National Careers Week – the lost art of giving good guidance

It’s National Careers Week – but thanks to years of government cuts, careers advice at school isn’t what it used to be. UNISON thinks young people deserve a better start to their working life

UNISON supports the valuable role played by National Careers Week which celebrates the importance of careers advice and education in schools.

The resources it provides help give schools a focus for careers guidance activity at an important stage in the academic calendar to help support young people leaving education.

At a time of high youth unemployment there has never been a bigger need for careers guidance to be promoted and celebrated in education. National Careers Week provides a useful platform to advise and inspire our next generation as they enter the world of work.

UNISON continues to campaign for a world class careers provision that is accessible to everyone, because it is integral to helping young people achieve their ambitions.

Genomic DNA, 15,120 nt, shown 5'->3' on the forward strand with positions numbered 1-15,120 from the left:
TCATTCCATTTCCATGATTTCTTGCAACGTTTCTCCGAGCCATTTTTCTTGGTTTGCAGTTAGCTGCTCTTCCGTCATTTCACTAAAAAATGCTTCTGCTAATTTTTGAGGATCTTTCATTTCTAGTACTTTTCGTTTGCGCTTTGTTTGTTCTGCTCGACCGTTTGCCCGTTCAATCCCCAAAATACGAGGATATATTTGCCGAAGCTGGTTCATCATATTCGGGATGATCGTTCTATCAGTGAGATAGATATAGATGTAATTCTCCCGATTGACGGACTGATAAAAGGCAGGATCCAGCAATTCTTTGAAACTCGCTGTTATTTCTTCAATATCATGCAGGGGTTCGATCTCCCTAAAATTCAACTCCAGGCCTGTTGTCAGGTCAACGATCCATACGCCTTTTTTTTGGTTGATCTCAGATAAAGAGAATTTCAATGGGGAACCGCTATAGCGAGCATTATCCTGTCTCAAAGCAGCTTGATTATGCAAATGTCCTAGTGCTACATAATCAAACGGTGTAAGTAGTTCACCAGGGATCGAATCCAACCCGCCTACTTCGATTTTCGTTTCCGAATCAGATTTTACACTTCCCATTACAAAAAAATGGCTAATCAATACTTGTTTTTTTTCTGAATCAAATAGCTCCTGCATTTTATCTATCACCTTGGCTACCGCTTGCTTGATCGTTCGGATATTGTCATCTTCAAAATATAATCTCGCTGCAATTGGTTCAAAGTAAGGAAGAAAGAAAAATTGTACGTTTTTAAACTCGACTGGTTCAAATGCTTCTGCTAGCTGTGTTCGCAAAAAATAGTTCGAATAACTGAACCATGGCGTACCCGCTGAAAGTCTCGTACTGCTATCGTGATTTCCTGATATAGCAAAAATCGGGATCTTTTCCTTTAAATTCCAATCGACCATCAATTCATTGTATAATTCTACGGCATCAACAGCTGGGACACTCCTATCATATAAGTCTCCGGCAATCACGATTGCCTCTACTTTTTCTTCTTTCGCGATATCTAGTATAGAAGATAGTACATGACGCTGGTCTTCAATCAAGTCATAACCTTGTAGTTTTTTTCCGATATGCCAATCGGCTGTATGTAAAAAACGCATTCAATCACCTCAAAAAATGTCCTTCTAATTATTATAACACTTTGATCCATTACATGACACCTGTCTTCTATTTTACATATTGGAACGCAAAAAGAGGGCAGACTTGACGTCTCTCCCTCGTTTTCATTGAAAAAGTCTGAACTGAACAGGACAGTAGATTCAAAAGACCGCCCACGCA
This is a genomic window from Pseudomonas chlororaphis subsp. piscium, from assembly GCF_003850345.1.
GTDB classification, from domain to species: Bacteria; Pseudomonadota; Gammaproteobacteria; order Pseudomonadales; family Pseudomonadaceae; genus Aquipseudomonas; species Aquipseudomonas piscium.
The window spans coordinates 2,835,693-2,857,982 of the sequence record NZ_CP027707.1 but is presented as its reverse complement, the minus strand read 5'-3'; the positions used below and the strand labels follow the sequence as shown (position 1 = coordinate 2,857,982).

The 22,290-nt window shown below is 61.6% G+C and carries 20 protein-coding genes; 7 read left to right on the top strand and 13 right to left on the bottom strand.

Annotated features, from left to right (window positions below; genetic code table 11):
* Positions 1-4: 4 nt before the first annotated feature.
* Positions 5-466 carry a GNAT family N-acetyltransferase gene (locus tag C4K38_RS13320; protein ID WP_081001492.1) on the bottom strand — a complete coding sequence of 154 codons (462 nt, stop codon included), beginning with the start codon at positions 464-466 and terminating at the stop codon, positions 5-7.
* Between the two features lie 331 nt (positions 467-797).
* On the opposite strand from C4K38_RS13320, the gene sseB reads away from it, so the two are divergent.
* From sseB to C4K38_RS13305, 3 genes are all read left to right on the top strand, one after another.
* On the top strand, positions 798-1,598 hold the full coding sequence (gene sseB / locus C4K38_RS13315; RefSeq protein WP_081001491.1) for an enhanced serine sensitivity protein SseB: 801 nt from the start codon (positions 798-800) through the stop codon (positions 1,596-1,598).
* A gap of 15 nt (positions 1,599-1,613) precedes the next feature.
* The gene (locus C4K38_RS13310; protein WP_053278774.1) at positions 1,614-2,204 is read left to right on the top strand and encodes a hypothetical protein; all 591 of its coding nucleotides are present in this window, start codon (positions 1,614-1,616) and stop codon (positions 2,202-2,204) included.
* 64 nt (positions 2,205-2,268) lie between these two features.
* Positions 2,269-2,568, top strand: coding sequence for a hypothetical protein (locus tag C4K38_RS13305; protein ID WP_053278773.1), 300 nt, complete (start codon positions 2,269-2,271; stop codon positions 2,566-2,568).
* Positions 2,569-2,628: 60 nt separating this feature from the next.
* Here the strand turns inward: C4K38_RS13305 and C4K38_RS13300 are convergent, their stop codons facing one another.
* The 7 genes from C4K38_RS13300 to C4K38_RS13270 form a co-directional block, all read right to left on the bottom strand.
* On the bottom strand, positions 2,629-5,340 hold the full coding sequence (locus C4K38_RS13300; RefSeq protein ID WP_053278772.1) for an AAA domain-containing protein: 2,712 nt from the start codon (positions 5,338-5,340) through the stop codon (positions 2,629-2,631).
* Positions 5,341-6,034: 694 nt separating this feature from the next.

UNISON head of education Jon Richards said: “Throughout the years, careers services have been cut hugely by the government. As a result, many people are in low-paid jobs missing out on education or learning new skills. Only an effective national careers service can address and reverse this trend.

“It is key that quality careers advice is planned properly and funded adequately as it can help improve social mobility, reduce levels of inactivity through training or education, and also lead to higher wages.

“National Careers Week promotes the importance of good careers education and guidance in schools and colleges.”

Careers services have seen many changes over the years, with budget cuts, restructurings and policy changes.

This has caused job losses, cuts to terms and conditions and the undervaluing of professional qualifications.

UNISON wants to see a universal careers service accessible to people of all ages, delivered by qualified careers professionals and with a stable funding system.

Find out more about careers services